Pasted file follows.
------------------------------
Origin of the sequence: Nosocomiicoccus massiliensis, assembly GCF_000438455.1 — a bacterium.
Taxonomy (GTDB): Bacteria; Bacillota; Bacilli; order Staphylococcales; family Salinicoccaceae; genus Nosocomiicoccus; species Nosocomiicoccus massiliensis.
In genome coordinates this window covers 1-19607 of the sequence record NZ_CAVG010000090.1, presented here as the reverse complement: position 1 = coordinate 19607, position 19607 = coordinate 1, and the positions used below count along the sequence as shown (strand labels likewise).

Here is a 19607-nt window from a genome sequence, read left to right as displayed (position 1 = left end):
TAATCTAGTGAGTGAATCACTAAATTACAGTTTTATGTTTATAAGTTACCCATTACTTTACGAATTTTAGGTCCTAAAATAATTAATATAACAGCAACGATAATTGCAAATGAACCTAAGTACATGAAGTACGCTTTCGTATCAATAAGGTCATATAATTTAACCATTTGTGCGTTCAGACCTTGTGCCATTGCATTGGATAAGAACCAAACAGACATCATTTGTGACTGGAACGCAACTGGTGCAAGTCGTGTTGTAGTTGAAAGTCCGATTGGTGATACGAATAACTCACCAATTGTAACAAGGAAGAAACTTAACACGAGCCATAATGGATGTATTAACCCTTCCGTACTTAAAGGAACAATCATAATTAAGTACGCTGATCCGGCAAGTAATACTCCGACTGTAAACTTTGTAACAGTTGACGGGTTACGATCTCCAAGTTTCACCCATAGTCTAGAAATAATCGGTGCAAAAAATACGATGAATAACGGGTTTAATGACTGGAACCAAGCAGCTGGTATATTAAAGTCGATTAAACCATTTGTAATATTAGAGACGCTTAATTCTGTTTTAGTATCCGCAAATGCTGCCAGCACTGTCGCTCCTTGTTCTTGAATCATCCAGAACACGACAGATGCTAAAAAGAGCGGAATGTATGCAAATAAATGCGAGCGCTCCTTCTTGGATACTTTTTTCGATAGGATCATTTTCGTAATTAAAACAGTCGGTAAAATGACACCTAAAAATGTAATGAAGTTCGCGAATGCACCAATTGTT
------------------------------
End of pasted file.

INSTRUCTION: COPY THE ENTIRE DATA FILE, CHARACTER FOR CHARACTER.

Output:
Origin of the sequence: Nosocomiicoccus massiliensis, assembly GCF_000438455.1 — a bacterium.
Taxonomy (GTDB): Bacteria; Bacillota; Bacilli; order Staphylococcales; family Salinicoccaceae; genus Nosocomiicoccus; species Nosocomiicoccus massiliensis.
In genome coordinates this window covers 1-19607 of the sequence record NZ_CAVG010000090.1, presented here as the reverse complement: position 1 = coordinate 19607, position 19607 = coordinate 1, and the positions used below count along the sequence as shown (strand labels likewise).

Here is a 19607-nt window from a genome sequence, read left to right as displayed (position 1 = left end):
TAATCTAGTGAGTGAATCACTAAATTACAGTTTTATGTTTATAAGTTACCCATTACTTTACGAATTTTAGGTCCTAAAATAATTAATATAACAGCAACGATAATTGCAAATGAACCTAAGTACATGAAGTACGCTTTCGTATCAATAAGGTCATATAATTTAACCATTTGTGCGTTCAGACCTTGTGCCATTGCATTGGATAAGAACCAAACAGACATCATTTGTGACTGGAACGCAACTGGTGCAAGTCGTGTTGTAGTTGAAAGTCCGATTGGTGATACGAATAACTCACCAATTGTAACAAGGAAGAAACTTAACACGAGCCATAATGGATGTATTAACCCTTCCGTACTTAAAGGAACAATCATAATTAAGTACGCTGATCCGGCAAGTAATACTCCGACTGTAAACTTTGTAACAGTTGACGGGTTACGATCTCCAAGTTTCACCCATAGTCTAGAAATAATCGGTGCAAAAAATACGATGAATAACGGGTTTAATGACTGGAACCAAGCAGCTGGTATATTAAAGTCGATTAAACCATTTGTAATATTAGAGACGCTTAATTCTGTTTTAGTATCCGCAAATGCTGCCAGCACTGTCGCTCCTTGTTCTTGAATCATCCAGAACACGACAGATGCTAAAAAGAGCGGAATGTATGCAAATAAATGCGAGCGCTCCTTCTTGGATACTTTTTTCGATAGGATCATTTTCGTAATTAAAACAGTCGGTAAAATGACACCTAAAAATGTAATGAAGTTCGCGAATGCACCAATTGTT